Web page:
Tuesday, April 4, 2017

Snitch (Shea Stevens) by Dharma Kelleher

I liked the first novel in the Shea Stevens a lot because of the original protagonist and the rock 'n' roll vibe of the whole thing. I was less happy with the prose and the pacing sometimes. In this second Shea Stevens story Dharma Kelleher shows us what she has learned from writing that one. The pacing this time is excellent and fast-moving and the prose is tight and a pleasure to read. The protagonist is just as cool!
Forced to go undercover with a feminist group of bikers as part of a Criminal Informant contract she has to face off against some old biker enemies and her ex. Shea is taken to the edge of depression and death but manages to keep riding, shooting and punching her way out of trouble.
With trangenders, lesbians and gays as characters you might mistake this book for one catering to the LBGT-niche but that's absolutely not the case. While the sexual orientation of the characters carries some importance to them their main roles are not defined by this.
This is just a great, hardboiled en very action-packed mystery novel. In fact, I think Dharma did a fantastic job in writing easy to read but exciting action scenes.
Looking forward to Shea Stevens # 3!

Thursday, March 30, 2017

Descending Memphis (Tommy Rhodeen) by Robert Moss

Like SW Lauden, Robert Moss is a punk rocker turned crime novelist. That little fact peaked my interest immediately when I was asked to review Descending Memphis. The music scene involved in this tale isn't the 1980s punk rock when Robert Moss was actively playing. Instead we find ourselves in the rock 'n' roll of the Fifties. Tommy Rhodeen is a PI who recovers stolen property for his clients, a bit like Travis McGee (or the later Lucas Spero) and plays guitar. Two cool things for a private investigator character. But when Tommy gets hired not to track down stolen items but a missing teenage girl, his life gets complicated. To solve his case, Tommy must deal with crooked cops, politicians and thugs as well as the racism that existed during the time the story takes place. Yet Tommy not only solves the mystery, he gets in some recording studio time.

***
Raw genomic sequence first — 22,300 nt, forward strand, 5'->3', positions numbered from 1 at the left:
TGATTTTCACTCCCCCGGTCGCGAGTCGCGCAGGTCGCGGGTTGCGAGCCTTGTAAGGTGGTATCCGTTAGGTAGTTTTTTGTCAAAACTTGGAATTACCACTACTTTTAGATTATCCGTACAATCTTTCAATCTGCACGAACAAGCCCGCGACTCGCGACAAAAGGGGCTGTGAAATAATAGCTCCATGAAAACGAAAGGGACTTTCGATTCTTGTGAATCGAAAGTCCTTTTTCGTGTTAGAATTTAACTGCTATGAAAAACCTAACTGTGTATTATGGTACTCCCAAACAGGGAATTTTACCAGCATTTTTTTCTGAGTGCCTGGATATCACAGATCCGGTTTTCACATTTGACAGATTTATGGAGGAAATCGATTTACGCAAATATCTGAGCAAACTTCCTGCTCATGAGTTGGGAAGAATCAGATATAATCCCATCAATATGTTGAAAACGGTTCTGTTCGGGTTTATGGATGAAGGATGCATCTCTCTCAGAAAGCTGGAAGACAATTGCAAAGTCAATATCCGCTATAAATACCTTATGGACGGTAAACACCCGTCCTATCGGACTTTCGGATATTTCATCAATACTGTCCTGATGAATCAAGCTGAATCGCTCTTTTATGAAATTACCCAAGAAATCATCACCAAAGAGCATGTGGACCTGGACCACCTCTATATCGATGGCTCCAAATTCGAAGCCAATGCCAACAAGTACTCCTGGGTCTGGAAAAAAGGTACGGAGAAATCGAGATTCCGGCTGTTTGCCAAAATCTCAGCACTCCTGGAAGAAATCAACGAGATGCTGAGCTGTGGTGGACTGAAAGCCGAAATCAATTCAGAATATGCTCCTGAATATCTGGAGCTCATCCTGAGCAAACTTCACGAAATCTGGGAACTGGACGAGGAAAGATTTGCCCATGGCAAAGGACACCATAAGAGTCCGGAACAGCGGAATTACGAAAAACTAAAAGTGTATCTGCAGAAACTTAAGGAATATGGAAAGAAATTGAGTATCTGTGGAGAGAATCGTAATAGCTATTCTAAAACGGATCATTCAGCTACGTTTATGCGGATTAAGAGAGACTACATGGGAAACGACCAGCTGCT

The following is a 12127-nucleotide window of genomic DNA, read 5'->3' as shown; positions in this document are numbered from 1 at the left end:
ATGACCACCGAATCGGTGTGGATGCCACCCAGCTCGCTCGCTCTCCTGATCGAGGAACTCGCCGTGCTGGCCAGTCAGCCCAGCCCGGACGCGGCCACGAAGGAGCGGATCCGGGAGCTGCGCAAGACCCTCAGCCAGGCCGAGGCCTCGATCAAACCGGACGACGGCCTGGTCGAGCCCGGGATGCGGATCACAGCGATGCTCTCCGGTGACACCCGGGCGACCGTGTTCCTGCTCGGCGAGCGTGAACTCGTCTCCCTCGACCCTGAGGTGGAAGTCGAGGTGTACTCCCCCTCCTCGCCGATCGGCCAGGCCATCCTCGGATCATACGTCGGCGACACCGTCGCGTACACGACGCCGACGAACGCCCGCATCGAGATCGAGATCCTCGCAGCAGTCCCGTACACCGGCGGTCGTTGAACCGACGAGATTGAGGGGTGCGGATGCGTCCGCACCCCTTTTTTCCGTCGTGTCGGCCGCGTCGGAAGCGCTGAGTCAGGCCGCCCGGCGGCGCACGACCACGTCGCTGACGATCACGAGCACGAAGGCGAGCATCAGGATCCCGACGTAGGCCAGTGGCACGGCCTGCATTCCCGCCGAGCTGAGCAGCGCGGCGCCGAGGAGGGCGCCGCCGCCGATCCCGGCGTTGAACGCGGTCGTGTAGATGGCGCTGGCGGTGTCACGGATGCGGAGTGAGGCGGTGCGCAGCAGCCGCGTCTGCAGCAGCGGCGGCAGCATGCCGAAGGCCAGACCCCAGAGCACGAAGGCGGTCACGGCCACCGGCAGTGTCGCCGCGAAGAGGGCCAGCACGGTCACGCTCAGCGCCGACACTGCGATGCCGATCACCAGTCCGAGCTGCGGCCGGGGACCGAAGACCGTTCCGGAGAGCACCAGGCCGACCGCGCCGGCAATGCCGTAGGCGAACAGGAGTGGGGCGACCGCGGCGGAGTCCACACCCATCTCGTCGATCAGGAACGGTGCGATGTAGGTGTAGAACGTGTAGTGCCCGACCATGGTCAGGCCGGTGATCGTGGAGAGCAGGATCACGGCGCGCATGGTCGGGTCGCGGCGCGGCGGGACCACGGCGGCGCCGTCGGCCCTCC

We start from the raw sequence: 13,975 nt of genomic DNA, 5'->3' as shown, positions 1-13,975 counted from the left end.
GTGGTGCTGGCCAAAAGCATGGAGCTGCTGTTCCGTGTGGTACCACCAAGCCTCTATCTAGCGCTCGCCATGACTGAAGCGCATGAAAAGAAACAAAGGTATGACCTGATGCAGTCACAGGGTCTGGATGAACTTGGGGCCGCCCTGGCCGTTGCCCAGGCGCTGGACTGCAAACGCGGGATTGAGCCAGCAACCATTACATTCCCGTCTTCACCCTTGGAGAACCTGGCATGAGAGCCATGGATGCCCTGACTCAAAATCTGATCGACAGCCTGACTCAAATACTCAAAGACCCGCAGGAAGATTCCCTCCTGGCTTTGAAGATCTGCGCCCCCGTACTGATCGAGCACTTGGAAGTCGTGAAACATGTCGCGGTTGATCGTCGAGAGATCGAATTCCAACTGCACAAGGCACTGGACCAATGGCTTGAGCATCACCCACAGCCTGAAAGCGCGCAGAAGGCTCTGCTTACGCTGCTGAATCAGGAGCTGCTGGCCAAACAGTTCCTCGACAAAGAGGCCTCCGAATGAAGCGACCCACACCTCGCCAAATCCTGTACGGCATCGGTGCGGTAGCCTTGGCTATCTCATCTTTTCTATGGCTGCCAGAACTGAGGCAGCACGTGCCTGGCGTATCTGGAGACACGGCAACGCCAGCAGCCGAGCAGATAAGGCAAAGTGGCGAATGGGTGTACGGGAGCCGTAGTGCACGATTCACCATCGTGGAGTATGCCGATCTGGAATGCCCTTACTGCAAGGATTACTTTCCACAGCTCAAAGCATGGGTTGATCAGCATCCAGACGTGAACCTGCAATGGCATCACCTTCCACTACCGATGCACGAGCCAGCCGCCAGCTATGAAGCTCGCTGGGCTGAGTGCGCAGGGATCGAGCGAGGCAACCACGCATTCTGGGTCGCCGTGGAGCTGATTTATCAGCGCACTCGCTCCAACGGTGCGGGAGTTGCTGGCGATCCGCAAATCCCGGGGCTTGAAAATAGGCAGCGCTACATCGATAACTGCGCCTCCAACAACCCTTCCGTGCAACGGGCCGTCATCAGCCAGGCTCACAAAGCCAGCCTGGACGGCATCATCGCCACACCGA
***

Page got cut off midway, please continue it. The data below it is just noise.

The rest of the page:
There is a nice historical fiction undertone to the story and Robert captures the era perfectly. Above all Descending Memphis is a solid hardboiled mystery with a cool protagonist. The prose is tight and easy to read and the pacing excellent. Guess there's still some punk rock roots bleeding through on the page. Nice one!

Tuesday, March 21, 2017

Dangerous Ends (Pete Hernandez) by Alex Segura

Pete Hernandez is back! Now sober and with a life more or less back together things seem to be looking up for the reporter-turned-PI. When his friend Kathy is asked to write a book about a murder case where the cop was imprisoned for the killing of his wife he is hired to help. The cop and his daughter say he is innocent and they hope Pete and Kathy can prove it.
Soon things get very dangerous as both Pete and Kathy's lives are endangered frequently. Even their ex-FBI agent friend Harras and ex-criminal Dave can't protect them fully.
Every Hernandez novel seems to shake up the status quo of the character and while this one starts out as a pretty standard mystery novel soon Pete get personally involved, especially when we find out there might be a link with the murder case and the death of his grandfather.
Lively characters, clear prose, a good mystery and a satisfying amount of action make this one another winner and the last chapter made me very eager to read the next one in the series.
The first two novels reminded me of George Pelecanos but this one and the Pete-Kathy duo reminds me of the McKenzie - Genarro series by Dennis Lehane. So, if you like those authors, be sure to pick up this one.

Friday, March 17, 2017

Still Among the Living (Matt Jacob) by Zachary Klein

Matt Jacob doesn't want to be a PI. He just wants to smoke dope and watch TV. When his shrink hires him to find out who stole her files he gets involved in a complicated investigation however which forces him to take his job seriously.
Matt is a vulnerable protagonist and quite the anti-hero. He uncovers enough dirty family secrets to make Lew Archer blush in this dark mystery story.
Finally back in print thanks to Polis Books this classic is still very relevant and readable today.

Bad Boy Boogie (Jay Desmarteaux) by Thomas Pluck

After 25 years in prison for killing the school bully Jay Desmarteaux is released from prison. When he comes back home he sets out to find his parents and get some revenge. Helped and endangered by the mob he has to deal with bad cops, his old love and his old friends and enemies while wielding his trusty Vietnam war hatchet.
It's clear Thomas loves Andrew Vachss and Richard Stark. There's a lot of Burke and Parker in the character in the cold and professional way he breaks into houses and takes out his enemies. It also has some of the direct but haunting prose of those greats. There's also a strong theme of sexual violence that reminded me of Vachss.
Don't expect a breezy Robert B. Parker kind of tale. There's a lot of darkness in here and Jay is probably a sociopath. There IS a lot of good characterization, a surprising amount of action scenes and nice tributest to rockband AC/DC, in fact the title of the chapters and of the book itself are lifted from AC/DC songs.
Brutal, dark and engaging. Worth your time.